LinkedIn vs. Twitter
Everything I blog about here goes to my blog’s Twitter account @LukasRosBlog, which in turn is imported to my LinkedIn profile. Well, it used to be! Today morning I received a mail from LinkedIn and there is a blog post with the same words:
As Twitter shared earlier today in a blog post from Michael Sippey, they are increasingly focused on “providing the core Twitter consumption experience through a consistent set of products and tools.” Consistent with Twitter’s evolving platform efforts, Tweets will no longer be displayed on LinkedIn starting later today.
The aforementioned blog post from Twitter’s Michael Sippey talks about the new expanded Tweets, or “Twitter Cards”, which allow content such as images, videos, text snippets and possibly even interactive content to be displayed inside a Tweet. Since third party clients may not be able to deliver them properly, Twitter doesn’t want their users to use them. This is not news and it was told to developers before:
Back in March of 2011, my colleague Ryan Sarver said that developers should not “build client apps that mimic or reproduce the mainstream Twitter consumer client experience.”
It’s surely not a coincidence that both companies posted to their blogs at almost the same time, as TheNextWeb’s Matthew Panzarino notes. So there are a few possible explanations for LinkedIn’s move:
- LinkedIn doesn’t want to display extended Tweets in the way Twitter expected them to do because it won’t fit in their stream.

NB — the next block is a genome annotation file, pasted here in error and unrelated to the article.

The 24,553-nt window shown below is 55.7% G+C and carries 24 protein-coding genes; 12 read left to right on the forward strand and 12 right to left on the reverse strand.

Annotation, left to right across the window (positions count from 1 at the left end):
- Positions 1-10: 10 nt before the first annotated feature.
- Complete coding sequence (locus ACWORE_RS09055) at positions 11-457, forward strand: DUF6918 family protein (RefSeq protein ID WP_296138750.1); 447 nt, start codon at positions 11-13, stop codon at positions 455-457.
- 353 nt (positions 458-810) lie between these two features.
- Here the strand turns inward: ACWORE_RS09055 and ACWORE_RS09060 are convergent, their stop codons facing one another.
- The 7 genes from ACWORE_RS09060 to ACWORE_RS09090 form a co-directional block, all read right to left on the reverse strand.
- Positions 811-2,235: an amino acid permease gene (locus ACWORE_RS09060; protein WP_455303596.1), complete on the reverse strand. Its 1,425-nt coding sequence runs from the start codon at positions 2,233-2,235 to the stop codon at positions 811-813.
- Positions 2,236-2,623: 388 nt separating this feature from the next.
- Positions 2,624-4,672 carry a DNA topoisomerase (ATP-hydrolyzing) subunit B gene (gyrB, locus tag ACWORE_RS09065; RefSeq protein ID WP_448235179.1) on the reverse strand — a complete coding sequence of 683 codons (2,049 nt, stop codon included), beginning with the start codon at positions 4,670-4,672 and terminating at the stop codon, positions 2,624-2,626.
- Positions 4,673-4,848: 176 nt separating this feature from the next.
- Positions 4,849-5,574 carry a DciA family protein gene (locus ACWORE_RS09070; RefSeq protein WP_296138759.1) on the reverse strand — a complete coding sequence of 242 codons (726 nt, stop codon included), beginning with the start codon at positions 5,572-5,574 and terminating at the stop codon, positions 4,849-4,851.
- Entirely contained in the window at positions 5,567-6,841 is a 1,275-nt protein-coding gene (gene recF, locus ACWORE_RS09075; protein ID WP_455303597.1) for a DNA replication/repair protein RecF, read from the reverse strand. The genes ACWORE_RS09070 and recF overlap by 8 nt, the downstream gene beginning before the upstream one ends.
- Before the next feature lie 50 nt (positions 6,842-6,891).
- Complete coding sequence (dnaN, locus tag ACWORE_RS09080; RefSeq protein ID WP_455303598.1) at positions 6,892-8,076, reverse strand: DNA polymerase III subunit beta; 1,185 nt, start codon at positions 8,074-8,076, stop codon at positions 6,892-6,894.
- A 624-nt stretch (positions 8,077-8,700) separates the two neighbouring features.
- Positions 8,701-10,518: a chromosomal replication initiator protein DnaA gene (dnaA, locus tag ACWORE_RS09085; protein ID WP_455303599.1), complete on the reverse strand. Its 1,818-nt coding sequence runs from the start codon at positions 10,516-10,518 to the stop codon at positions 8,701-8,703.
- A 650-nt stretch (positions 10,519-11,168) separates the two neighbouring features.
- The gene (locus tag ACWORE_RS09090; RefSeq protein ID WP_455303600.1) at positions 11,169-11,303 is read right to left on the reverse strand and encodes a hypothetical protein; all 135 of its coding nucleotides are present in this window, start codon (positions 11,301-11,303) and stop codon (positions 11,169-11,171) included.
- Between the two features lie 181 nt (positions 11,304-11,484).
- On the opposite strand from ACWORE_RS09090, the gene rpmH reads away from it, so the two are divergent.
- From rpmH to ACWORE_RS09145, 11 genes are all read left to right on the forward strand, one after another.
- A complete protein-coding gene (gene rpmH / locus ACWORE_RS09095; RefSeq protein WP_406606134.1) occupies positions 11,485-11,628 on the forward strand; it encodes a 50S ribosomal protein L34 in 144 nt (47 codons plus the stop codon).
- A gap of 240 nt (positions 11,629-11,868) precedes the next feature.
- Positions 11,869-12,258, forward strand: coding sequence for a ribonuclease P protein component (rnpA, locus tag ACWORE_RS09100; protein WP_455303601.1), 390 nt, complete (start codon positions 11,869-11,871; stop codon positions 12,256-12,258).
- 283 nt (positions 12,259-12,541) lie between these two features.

- LinkedIn doesn’t want to display advertisements from Twitter in their stream (which Twitter announced may be required in future).
- LinkedIn feels that the syndicated content from Twitter is noise in their stream. This would be the same reason that Google+ cites when asked why it doesn’t offer external access to their sharing feature, and interestingly the comments on Mashable are overwhelmingly positive and applaud LinkedIn for the decision.
- Twitter is simply afraid that people read Tweets on LinkedIn instead of using Twitter itself, so they requested LinkedIn to remove it.
- Twitter wants to separate itself from LinkedIn after the recent password disaster. Mashable’s Kate Freeman raises this point but dismisses it as doubtful herself.
I guess we’re seeing a combination of reasons here, but even if nothing else, this is a proof that there’s still a kind of war going on in social networking and APIs and that companies have to look for market share and monetization and cannot always play well and fair with everyone else, which is understandable, but sad especially in Twitter’s case which would never have become what it is without its open developer ecosystem, as TheNextWeb mourns.